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Do superheroes have supersouls?

Posted in Deleuze, Leibniz with tags , , , , on May 17, 2012 by immanentterrain2

Caped crusaders, parasitic costumes, and the Baroque fold of comic book artist Todd McFarlane.

Where and how can we identify the fold? Deleuze writes that “the fold can be recognized first of all in the textile model of the kind implied by garments: fabric or clothing has to free its own folds from its usual subordination to the finite body it covers. If there is an inherently Baroque costume, it is broad, in distending waves, billowing and flaring, surrounding the body with its independent folds, ever-multiplying, never betraying those of the body beneath … vested doublets, flowing cloaks, enormous flaps, overflowing shirts, everything that forms the great Baroque contribution to clothing of the seventeenth century.” (D 121)

Todd McFarlane is a comic book artist who rose to prominence in the early 1990’s while drawing for the Spider-Man series, but is probably most widely known for creating the character Spawn, pictured above. McFarlane cultivated an idiosyncratic visual style with distinctly Baroque aspects: incredible amounts of detail are always paid to the pleats and folds of the capes and cloaks of elaborate costumes. Like most traditional comic book artists, McFarlane expends more than enough time emphasizing the exaggerated physique and musculature of the comic book hero, but in a break from other artists, he often focuses as much if not more visual detail on these sartorial adornments, often to the point where they obscure or deemphasize the typical superhero body.

Left: In an earlier work of McFarlane we see: a human, enfolded by a superhero protector, in turn enveloped by a Baroque cape whose pleats fold into an infinity of bats, flapping and folding their wings as they fly off into the night. Right: Deleuze sketching the inflection point in the fold.

In McFarlane’s worlds, characters are defined not simply by their bodies and abilities but by the way they are framed and enveloped by costumes that create an interiority around the character, a point of inflection between the hero and the outside world, a kind of second skin that often imbues the hero with their special powers.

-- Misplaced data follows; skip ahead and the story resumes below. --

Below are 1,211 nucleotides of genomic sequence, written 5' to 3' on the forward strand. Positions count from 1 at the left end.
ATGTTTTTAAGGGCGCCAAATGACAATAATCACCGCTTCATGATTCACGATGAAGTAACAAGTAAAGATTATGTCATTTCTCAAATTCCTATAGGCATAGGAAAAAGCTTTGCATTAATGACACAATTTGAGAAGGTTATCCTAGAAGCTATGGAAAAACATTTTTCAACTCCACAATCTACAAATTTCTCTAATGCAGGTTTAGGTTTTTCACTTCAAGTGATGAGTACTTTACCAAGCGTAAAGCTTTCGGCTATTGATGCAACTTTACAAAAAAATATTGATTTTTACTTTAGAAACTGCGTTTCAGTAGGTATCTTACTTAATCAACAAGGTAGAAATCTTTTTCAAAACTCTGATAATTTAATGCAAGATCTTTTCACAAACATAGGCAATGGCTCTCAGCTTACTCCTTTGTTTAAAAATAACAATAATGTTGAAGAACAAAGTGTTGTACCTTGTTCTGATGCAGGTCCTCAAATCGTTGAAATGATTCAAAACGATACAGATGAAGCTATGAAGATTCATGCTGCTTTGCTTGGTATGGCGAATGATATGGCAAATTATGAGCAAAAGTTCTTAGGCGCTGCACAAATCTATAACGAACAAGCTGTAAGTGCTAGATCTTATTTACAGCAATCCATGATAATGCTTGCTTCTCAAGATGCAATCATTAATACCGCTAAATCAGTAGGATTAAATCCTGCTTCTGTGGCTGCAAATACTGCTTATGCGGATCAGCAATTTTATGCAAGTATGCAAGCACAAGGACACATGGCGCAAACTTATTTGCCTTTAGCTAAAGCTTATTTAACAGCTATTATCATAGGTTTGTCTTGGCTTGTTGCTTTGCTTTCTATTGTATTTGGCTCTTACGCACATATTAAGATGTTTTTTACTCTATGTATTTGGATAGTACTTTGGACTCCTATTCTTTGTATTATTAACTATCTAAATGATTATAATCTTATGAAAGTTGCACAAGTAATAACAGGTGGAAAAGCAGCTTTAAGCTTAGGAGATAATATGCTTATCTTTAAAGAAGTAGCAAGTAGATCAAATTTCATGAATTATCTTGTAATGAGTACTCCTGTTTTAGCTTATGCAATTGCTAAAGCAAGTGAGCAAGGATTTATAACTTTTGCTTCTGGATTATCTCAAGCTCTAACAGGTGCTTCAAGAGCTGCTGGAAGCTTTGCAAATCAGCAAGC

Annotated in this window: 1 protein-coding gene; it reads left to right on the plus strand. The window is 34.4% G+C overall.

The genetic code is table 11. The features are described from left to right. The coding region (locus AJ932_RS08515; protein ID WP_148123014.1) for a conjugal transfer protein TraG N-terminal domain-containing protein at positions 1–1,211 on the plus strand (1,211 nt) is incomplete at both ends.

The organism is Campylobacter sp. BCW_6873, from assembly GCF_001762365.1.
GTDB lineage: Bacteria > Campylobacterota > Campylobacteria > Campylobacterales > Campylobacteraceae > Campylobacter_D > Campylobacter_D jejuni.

Describing Johann Joseph Christian’s Saint Jerome, Deleuze writes “A supernatural breeze … turns the cloak into a billowing and sinuous ribbon that ends by forming a high crest over the saint.” (D 122) In a way he could almost be describing this McFarlane rendering of Spawn:

But McFarlane’s Baroque pleated costumes are not simply superfluous visuals. Deleuze: “in every instance folds of clothing acquire an autonomy and a fullness that are not simply decorative effects.” (D 122) Indeed, Spawn’s costume is not simply decoration but is in fact the source of his superpowers: capable of shape-shifting and providing him with inhuman strength. The costume is in fact autonomous: a semi-sentient being with a will of it’s own. “Spawn had become aware that his costume was not merely clothing, but a living symbiote with a life of its own. He was able to control it to an extent, but it often acted without his will.” (Spawnworld.com)

An even more poignant example of the autonomy of the fold in the comic world of McFarlane is Venom: an arch-enemy of Spider-Man co-created by McFarlane and first introduced in the mid-1990’s. Venom is essentially a costume, but is also a full character with its own individuality. It is a parasite from another planet that cannot live on its own and seeks out hosts with which it merges, taking on and enhancing the properties of the host. Venom is drawn to Spider-Man because of all the hero’s well-known powers.